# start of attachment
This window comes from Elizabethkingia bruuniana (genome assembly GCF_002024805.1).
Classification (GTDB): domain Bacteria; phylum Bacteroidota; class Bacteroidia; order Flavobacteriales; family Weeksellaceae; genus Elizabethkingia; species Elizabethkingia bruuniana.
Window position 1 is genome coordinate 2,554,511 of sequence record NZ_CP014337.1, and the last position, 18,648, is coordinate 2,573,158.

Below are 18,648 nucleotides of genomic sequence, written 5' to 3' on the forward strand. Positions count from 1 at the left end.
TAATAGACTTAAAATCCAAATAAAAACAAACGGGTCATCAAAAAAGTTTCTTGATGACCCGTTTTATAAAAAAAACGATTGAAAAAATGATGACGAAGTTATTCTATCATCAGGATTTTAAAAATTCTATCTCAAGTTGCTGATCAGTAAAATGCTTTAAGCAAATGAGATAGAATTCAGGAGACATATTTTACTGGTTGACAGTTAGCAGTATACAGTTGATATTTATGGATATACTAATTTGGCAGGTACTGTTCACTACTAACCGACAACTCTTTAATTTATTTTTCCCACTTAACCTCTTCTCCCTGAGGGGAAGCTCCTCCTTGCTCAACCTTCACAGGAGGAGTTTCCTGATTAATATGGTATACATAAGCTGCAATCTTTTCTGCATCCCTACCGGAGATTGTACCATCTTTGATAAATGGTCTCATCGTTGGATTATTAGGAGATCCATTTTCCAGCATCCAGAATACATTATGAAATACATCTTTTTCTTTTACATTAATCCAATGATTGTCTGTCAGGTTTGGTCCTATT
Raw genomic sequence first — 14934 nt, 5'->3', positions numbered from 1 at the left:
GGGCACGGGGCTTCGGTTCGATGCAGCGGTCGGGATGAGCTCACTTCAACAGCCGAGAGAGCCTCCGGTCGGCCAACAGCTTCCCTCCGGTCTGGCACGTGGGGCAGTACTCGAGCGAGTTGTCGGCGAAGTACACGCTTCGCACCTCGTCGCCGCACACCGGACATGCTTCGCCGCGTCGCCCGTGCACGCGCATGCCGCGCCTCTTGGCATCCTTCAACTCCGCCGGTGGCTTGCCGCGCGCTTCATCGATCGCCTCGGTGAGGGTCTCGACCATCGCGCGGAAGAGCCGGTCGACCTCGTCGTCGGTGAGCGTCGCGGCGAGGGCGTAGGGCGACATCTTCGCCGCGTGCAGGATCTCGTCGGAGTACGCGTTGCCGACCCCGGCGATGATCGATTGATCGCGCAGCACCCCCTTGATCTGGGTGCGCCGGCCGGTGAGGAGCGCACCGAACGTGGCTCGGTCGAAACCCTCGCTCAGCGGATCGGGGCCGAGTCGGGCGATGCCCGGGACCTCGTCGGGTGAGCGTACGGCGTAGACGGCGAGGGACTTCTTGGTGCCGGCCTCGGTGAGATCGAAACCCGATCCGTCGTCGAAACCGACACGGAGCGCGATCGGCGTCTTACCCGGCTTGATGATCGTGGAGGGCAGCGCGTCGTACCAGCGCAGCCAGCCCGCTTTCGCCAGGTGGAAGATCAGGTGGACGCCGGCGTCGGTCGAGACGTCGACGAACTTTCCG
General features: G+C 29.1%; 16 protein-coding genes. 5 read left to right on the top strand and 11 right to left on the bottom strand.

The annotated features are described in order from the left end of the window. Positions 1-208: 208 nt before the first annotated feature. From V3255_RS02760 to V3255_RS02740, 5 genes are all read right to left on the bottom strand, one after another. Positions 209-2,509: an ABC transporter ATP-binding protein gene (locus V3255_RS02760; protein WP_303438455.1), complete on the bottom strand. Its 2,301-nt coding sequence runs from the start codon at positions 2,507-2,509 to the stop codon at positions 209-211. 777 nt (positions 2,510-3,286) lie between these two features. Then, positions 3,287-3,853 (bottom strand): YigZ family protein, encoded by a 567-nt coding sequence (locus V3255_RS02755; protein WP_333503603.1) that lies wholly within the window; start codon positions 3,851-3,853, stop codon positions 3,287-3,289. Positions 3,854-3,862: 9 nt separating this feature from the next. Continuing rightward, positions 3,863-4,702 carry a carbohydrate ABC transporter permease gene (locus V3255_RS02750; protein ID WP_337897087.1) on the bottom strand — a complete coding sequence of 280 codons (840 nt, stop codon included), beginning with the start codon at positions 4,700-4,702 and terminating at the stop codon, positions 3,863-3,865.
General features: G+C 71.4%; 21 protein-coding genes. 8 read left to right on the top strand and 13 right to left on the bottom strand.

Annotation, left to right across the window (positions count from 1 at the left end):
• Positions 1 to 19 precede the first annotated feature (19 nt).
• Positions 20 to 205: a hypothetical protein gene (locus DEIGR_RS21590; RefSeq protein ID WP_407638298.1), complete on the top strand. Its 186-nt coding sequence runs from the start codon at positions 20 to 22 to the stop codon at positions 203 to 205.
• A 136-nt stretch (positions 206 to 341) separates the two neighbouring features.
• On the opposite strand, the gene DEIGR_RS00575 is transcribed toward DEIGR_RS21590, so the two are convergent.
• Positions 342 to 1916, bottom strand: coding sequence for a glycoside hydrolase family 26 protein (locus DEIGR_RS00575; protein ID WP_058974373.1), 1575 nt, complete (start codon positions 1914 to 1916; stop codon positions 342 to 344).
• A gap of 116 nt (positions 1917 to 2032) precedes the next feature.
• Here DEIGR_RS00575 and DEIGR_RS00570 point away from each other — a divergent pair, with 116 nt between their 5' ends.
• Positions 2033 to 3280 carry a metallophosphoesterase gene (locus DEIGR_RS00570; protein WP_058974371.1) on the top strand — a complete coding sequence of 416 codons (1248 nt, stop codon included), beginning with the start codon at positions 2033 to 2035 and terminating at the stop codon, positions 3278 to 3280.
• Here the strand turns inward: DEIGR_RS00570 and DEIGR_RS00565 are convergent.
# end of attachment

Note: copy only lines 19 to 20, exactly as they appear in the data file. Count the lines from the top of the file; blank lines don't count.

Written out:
• Positions 2033 to 3280 carry a metallophosphoesterase gene (locus DEIGR_RS00570; protein WP_058974371.1) on the top strand — a complete coding sequence of 416 codons (1248 nt, stop codon included), beginning with the start codon at positions 2033 to 2035 and terminating at the stop codon, positions 3278 to 3280.
• Here the strand turns inward: DEIGR_RS00570 and DEIGR_RS00565 are convergent.